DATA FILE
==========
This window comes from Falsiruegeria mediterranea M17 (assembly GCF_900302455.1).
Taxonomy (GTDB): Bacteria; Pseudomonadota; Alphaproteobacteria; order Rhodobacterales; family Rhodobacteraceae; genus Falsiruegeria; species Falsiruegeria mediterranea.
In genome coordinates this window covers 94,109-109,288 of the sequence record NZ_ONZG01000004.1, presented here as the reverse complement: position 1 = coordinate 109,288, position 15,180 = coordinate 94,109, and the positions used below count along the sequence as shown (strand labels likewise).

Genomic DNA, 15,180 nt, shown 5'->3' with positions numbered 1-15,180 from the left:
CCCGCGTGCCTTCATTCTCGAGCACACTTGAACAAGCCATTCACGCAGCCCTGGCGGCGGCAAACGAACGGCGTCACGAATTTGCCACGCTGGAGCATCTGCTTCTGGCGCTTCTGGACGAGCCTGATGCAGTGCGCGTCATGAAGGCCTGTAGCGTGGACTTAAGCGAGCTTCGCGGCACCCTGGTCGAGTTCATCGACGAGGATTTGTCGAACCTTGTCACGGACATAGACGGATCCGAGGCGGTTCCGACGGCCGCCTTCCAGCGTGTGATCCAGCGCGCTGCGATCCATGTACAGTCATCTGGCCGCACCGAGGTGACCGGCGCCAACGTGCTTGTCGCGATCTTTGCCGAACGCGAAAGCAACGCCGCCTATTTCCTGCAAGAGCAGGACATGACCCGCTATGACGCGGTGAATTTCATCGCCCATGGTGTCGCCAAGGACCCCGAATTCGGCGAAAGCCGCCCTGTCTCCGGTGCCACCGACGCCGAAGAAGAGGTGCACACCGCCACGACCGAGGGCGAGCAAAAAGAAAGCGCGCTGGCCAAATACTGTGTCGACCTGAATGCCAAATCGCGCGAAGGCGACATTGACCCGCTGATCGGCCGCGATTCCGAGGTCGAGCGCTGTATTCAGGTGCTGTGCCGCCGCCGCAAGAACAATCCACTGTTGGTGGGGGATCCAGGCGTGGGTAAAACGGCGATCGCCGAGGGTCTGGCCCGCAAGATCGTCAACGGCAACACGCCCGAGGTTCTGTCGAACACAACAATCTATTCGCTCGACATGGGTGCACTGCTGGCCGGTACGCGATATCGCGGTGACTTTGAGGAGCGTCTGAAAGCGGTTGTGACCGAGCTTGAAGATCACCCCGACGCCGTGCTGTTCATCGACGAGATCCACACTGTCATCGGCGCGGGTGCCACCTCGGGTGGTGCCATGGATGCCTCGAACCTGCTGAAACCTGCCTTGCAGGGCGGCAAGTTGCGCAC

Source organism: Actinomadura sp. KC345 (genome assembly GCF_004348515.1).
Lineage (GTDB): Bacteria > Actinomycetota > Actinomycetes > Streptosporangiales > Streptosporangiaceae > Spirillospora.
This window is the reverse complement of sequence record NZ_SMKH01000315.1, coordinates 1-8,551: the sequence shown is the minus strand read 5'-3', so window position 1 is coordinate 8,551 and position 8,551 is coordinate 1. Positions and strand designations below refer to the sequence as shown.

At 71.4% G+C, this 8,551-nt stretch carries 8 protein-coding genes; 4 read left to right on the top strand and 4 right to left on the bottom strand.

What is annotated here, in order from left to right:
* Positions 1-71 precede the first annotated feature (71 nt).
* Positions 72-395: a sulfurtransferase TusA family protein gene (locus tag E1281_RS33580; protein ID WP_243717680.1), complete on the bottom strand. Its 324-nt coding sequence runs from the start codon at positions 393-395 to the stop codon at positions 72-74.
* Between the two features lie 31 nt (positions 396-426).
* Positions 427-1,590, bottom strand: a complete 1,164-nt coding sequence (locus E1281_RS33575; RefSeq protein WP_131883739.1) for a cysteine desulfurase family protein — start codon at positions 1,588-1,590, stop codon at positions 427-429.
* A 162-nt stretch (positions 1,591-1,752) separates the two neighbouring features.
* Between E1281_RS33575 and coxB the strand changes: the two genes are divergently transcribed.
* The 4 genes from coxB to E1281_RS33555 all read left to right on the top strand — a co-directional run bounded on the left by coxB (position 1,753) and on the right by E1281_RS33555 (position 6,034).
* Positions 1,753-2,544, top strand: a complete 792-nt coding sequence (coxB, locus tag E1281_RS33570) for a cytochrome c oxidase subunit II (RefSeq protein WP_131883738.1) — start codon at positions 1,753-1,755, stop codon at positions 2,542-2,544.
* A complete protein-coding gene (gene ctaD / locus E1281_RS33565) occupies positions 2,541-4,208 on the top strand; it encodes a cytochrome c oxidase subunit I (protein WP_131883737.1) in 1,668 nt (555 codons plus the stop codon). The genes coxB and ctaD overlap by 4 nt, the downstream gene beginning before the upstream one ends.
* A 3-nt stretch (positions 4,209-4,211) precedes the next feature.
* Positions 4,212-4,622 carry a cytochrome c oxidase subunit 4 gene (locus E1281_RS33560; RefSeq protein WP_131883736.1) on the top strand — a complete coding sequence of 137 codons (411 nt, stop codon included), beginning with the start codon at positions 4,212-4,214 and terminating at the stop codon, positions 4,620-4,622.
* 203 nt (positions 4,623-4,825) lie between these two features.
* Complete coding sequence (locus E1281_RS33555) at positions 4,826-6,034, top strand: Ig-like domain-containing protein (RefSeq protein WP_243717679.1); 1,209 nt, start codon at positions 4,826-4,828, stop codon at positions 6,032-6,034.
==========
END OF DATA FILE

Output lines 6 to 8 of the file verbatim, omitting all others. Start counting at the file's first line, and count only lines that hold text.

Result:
Source organism: Actinomadura sp. KC345 (genome assembly GCF_004348515.1).
Lineage (GTDB): Bacteria > Actinomycetota > Actinomycetes > Streptosporangiales > Streptosporangiaceae > Spirillospora.
This window is the reverse complement of sequence record NZ_SMKH01000315.1, coordinates 1-8,551: the sequence shown is the minus strand read 5'-3', so window position 1 is coordinate 8,551 and position 8,551 is coordinate 1. Positions and strand designations below refer to the sequence as shown.